Use Recovery Money Wisely, Officials Urge

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Release date: 
July 30, 2010
Release Number: 

BEAVER, W. Va. – State and federal disaster assistance payments and loans have provided more than $5 million in financial help to homeowners and renters in West Virginia with property losses from June flooding.  Here is a breakout of funding approved through Thursday, July 29:

FEMA housing grants: $3.9 million

FEMA and West Virginia grants for essential needs: $266,000

U.S. Small Business Administration low interest loans: $879,000

The funding comes with words of advice from the State of West Virginia and the Federal Emergency Management Agency (FEMA):  Use the disaster assistance money for the intended purpose. The money was approved for residents of Lewis, Logan, McDowell, Mingo and Wyoming counties to repair their homes, replace essential personal property and to use for temporary housing.

“If you spend your disaster money on anything other than the intended purpose, you’re not helping yourself in the long run,” said Jimmy Gianato, head of West Virginia flood recovery efforts.

FEMA grants cover losses that are not covered by insurance. The money may not be used to improve a home above its pre-disaster condition unless required by current building codes. Here is a primer on how to spend FEMA money correctly:

Housing – FEMA money can be used to make a damaged home safe and sanitary. It also covers temporary rent while the repairs are made. Use FEMA money to repair:

  • Structural parts of your home such as foundation, outside walls, and roof
  • Windows, doors, floors, walls, ceilings, cabinetry
  • Septic or sewage system
  • Well or other water system
  • Heating, ventilating, and air conditioning system
  • Utilities such as electrical, plumbing and gas systems
  • Entrance and exit ways from your home including privately owned access roads
  • Blocking, leveling and anchoring of a mobile home and reconnecting or resetting its sewer, water, electrical and fuel lines, and tanks.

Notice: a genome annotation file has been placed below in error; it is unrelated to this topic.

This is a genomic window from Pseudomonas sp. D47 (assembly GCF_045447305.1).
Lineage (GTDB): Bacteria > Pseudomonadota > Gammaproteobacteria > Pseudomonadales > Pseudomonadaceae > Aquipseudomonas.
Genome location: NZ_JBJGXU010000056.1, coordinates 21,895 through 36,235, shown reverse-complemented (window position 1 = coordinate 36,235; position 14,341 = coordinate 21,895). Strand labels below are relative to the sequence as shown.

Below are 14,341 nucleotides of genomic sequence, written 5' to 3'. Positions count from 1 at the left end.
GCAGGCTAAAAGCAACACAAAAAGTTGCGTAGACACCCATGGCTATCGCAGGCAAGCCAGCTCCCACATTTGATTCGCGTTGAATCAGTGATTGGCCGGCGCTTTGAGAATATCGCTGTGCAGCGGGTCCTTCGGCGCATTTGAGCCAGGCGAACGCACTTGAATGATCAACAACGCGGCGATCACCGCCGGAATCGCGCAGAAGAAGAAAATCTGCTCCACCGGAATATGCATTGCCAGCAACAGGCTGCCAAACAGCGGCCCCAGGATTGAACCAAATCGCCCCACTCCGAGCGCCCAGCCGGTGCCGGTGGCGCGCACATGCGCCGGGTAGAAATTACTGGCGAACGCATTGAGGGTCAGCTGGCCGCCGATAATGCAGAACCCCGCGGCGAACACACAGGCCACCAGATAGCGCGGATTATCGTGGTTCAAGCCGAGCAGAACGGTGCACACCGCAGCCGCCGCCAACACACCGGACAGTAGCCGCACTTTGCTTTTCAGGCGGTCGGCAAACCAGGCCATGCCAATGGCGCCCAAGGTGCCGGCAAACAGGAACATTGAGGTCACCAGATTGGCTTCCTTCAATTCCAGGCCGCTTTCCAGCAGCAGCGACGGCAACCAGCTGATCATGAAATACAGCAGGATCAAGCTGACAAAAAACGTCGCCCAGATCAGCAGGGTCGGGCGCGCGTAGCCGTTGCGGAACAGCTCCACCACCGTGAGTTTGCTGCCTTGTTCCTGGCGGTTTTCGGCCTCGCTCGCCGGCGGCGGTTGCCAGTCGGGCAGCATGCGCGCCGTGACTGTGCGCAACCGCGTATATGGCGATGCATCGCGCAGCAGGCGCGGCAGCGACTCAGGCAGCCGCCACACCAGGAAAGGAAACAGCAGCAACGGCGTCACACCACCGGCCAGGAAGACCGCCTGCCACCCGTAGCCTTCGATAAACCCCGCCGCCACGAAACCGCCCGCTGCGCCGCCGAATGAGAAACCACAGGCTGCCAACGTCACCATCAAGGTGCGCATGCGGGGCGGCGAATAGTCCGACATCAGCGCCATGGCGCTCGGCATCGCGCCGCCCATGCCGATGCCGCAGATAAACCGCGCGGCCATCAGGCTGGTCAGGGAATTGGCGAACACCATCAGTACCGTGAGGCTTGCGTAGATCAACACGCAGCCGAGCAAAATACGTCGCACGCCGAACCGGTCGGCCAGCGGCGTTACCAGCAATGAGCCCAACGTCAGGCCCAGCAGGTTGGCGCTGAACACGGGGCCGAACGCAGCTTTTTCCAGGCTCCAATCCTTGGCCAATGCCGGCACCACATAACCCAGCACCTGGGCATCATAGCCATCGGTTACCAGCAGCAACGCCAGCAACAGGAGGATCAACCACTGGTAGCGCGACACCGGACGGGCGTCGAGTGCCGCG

Other than Housing Needs: Money to repair damaged personal property or to pay for disas­ter-related necessary expenses such as the following:

  • Disaster-related medical and dental costs
  • Disaster-related funeral and burial cost
  • Clothing, room furnishings and appliances
  • Tools and special­ized or protective clothing and equipment required for your job
  • Necessary educational materials such as computers, school books, and supplies
  • Heating oil, gas, firewood or other fuel for primary heating system
  • Clean-up items such as wet/dry vacuum, air purifier and dehumidifier
  • Vehicle damaged by the disaster
  • Moving and storage expenses related to the disaster
  • Other necessary expenses or serious needs as determined by FEMA.

Money must be used for eli­gible expenses and should be used within 18 months of the June 2010 disaster declaration. FEMA and state disaster grants do not have to be repaid and are tax free. Officials caution that people who do not use their grants correctly may not be eligible for any additional help and may have to repay the money.

Here are other facts to be aware of:

  • Disaster assistance grants are not counted as income or a resource in determining eligibility for welfare, income assistance or income-tested benefit programs funded by the federal government
  • Disaster assistance grants are exempt from garnishment, seizure, encumbrance, levy, execution, pledge, attachment, release or waiver
  • Keep receipts or bills for 3 years to show that the money was used by the intended person for the intended disaster-related need...
Last Updated: 
July 16, 2012 - 18:46
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